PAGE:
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Coalville artist Cody Keetch used discarded items to make "Metal Mulley." (Photo courtesy of the Summit County Public Art Advisory Board)

Five years ago, the Summit County Board of Commissioners created the Summit County Public Art Program and Advisory Board.

The mission of the board is to celebrate and unite Summit County residents through art, said Lola Beatlebrox, chairwoman of Artscape, which is in charge of commissioning artwork on behalf of the county.

One of the programs initiated through the board was the public art gallery that features sculptures of all types in on Coalville's Main Street, she said.

"The guiding light is Mayor Duane S. Schmidt, who began the program with the Summit County Public Art Advisory Board as part of a beautification project the city councilors were doing," she said.

Schmidt approached Artscape and asked how he could get some public art.

"Jenny Dorsey from the Kimball Art Center and I had just done a city tour of Bozeman, Montana, that inspired our Artscape model and we told him we could do it, and began asking for public art entries that, after a year on display, would be voted on for Coalville to acquire," Beatlebrox said. "We've been asking for more sculptures every year."

This year, four public art sculptures will compete in what has become the People's Choice Award in Coalville.

They are "Metal Mulley," by Coalville artist Cody Keetch, "Man Sittig by Hooper-based sculptor Milt Neeley, "Guardians" by Salt Lake City's Dan Toone and "Frangmented Spiral" by Park City's William J. Kranstover.

The online and paper ballot voting will be conducted through April 30, Beatlebrox explained.


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"Paper ballots are available at Coalville City Hall and in the County Courthouse," she said. "People can also vote online, and anyone in Summit County can vote as much as they want by logging onto www.summitcounty.org/publicart/artscape ."

Coalville city has pledged up to $2,500 to purchase the winner.

Beatlebrox said "Metal Mulley" creator Keetch likes to make art out of discarded items.

"His works are from what other people throw away," she said. "He has taken two of his hobbies — drawing and welding — and creatied this piece, which is a gigantic-sized buck head."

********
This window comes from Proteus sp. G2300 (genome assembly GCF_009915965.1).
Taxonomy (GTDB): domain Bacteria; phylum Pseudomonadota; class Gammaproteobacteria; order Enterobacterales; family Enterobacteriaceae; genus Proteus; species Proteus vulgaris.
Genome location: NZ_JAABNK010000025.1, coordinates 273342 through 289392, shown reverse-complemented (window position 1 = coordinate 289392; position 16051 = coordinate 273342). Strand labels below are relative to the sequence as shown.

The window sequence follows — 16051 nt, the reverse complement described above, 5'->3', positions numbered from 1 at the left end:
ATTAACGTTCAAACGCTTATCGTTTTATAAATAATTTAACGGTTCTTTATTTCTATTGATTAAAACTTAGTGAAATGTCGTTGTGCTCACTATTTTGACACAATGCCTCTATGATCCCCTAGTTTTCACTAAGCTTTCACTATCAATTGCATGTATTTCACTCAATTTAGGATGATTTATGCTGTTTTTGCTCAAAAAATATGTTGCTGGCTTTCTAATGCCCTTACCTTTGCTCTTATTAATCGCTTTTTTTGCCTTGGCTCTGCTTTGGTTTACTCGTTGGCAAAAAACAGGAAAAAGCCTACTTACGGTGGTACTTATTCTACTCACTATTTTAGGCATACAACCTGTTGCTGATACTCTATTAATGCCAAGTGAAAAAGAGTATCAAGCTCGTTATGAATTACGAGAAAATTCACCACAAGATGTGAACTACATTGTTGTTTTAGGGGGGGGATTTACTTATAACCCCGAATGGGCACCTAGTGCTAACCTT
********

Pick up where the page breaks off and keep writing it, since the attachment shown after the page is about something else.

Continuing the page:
Neeley's "Man Sitting" is a steel wire figure seated on a bench.

"This one is made of stainless steel, and looks like a man who is constructed out of wire," Beatlebrox said. "He's sitting on a bench and the bench is part of the wire sculpture."

"Man Sitting" is the second sculpture Neeley has entered in the Artscape contest.

Last year he won the People's Choice Award with his work, "Leaf Dancer." The sculpture is of a plant that grew into the shape of a female dancer, Beatlebrox said.

The intrigue of "Guardians" by Toone is that the installation is comprised of three columns of rust patina that is wrapped with chrome steel, Beatlebrox said.

"What I like about 'Guardians' is that it's set up in a pocket park on Main Street where Mountain Town Stages holds free concerts in the summer," she said. "The art, which is set up on a raised wall, looks as if it's guarding the park. It sets it off quite nicely."

Kranstover, who created "Fragmented Spiral," has a long history of creating public art in Park City, Beatlebrox said.

Known as "Kranny" by many, Kranstover was eventually was revealed as Park City's Phantom Sculptor in the 1990s.

"He would make sculptures out of materials people threw away and would drop them off at locations throughout the city," Beatlebrox said. "There are hundreds."

Beatlebrox said she loves art because it not only beautifies the world, but also brings people together.

"Art makes us laugh and makes us cry," she said. "We at Artscape want to make Coalville a beautiful place, which it has become, but there is always more need for art."

For more information, about the Summit County Public Art Advisory Board and Artscape, visit www.summicounty.org/publicart.